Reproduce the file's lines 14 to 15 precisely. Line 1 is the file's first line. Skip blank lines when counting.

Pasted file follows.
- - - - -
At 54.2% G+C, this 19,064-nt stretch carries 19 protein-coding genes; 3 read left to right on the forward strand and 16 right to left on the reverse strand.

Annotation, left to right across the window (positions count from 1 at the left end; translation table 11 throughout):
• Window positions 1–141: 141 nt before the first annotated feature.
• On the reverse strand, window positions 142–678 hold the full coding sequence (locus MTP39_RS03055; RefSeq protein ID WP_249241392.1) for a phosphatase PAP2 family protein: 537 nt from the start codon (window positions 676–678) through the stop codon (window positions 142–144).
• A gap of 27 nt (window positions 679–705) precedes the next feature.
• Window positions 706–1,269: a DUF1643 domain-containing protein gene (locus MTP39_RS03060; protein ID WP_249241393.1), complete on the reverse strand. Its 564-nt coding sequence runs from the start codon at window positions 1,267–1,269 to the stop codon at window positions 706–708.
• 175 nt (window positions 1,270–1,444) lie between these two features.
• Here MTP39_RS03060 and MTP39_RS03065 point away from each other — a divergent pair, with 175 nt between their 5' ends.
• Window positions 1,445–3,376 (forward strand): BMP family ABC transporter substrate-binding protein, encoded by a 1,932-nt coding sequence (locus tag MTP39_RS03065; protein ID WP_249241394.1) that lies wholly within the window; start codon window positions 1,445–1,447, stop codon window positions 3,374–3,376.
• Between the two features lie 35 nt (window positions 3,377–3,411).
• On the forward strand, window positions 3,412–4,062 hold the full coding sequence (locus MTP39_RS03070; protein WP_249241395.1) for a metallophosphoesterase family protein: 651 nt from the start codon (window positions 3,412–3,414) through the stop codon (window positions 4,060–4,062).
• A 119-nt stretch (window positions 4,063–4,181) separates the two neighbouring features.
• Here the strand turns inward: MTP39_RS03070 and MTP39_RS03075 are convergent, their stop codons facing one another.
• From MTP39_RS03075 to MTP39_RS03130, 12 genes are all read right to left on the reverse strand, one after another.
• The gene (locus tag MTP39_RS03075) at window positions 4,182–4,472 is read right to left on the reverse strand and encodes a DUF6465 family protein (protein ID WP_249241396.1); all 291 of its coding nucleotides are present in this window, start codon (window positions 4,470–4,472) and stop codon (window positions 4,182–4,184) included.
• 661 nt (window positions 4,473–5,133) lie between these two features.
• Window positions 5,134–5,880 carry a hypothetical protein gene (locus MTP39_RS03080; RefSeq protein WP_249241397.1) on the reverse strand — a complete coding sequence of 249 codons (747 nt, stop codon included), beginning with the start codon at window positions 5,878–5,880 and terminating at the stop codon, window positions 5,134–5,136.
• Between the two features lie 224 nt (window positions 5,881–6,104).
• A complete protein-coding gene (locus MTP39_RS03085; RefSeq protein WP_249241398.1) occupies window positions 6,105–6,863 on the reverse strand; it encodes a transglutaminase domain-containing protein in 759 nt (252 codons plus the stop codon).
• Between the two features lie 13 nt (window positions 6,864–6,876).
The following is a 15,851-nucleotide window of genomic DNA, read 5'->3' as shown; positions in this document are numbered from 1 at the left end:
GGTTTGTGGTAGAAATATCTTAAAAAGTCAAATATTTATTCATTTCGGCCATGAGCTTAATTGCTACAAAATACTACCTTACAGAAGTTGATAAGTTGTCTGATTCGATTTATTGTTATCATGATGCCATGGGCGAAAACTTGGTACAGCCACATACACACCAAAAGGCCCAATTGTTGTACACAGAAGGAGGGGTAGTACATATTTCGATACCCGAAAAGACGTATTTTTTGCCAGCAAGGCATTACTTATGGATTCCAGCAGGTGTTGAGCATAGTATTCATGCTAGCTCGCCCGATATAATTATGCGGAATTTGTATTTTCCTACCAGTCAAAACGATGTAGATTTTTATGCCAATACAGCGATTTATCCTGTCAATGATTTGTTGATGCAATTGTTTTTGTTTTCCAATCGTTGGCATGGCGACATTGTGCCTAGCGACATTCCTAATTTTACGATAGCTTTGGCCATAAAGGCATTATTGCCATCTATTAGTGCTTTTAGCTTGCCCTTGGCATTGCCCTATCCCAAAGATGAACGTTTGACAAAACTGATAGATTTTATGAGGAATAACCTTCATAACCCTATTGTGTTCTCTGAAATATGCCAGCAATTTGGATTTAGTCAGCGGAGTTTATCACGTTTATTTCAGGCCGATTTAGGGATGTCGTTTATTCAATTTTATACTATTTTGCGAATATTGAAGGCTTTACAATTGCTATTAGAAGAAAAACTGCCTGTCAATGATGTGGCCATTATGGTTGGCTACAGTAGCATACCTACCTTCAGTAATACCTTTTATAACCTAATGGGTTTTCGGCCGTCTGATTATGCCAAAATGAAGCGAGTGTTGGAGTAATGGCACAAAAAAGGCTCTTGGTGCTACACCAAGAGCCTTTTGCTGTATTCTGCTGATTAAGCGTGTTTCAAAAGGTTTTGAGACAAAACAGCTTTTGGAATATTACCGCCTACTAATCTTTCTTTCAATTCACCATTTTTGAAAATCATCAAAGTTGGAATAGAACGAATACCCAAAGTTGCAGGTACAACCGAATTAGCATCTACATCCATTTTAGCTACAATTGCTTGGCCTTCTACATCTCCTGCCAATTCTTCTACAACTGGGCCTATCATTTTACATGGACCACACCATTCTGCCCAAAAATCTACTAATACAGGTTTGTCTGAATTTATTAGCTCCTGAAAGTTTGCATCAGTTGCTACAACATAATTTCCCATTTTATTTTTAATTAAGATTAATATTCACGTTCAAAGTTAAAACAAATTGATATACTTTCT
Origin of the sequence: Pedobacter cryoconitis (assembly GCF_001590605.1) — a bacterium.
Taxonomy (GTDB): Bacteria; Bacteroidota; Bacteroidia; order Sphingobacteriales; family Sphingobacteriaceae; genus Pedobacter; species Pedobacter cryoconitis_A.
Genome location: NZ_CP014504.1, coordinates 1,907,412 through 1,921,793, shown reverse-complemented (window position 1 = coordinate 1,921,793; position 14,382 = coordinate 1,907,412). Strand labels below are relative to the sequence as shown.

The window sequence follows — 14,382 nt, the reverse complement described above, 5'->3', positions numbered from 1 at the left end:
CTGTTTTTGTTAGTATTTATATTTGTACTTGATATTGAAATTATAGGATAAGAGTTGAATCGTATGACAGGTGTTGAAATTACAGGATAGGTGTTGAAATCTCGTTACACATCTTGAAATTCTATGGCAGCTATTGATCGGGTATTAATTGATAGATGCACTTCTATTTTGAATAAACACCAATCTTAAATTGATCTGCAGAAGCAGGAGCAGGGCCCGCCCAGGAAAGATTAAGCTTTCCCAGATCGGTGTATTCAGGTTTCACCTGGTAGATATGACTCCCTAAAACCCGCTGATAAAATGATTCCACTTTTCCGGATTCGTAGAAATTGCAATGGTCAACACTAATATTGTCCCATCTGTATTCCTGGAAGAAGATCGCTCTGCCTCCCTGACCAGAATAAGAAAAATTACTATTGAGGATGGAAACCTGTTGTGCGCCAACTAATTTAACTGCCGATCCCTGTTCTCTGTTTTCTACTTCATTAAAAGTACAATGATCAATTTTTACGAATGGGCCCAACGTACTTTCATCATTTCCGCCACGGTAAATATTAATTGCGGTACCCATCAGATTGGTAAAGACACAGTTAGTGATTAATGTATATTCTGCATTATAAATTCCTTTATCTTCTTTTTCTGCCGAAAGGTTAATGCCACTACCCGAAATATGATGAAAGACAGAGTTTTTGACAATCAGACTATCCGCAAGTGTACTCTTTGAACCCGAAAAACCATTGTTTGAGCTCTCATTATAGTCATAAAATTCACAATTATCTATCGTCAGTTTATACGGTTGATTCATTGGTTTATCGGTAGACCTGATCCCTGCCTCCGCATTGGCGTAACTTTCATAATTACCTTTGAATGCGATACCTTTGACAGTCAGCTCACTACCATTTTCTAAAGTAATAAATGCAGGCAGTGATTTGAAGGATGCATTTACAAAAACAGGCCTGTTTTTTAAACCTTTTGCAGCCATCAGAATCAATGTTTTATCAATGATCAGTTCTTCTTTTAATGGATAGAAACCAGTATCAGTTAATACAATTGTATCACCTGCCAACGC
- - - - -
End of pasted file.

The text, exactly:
• From MTP39_RS03075 to MTP39_RS03130, 12 genes are all read right to left on the reverse strand, one after another.
• The gene (locus tag MTP39_RS03075) at window positions 4,182–4,472 is read right to left on the reverse strand and encodes a DUF6465 family protein (protein ID WP_249241396.1); all 291 of its coding nucleotides are present in this window, start codon (window positions 4,470–4,472) and stop codon (window positions 4,182–4,184) included.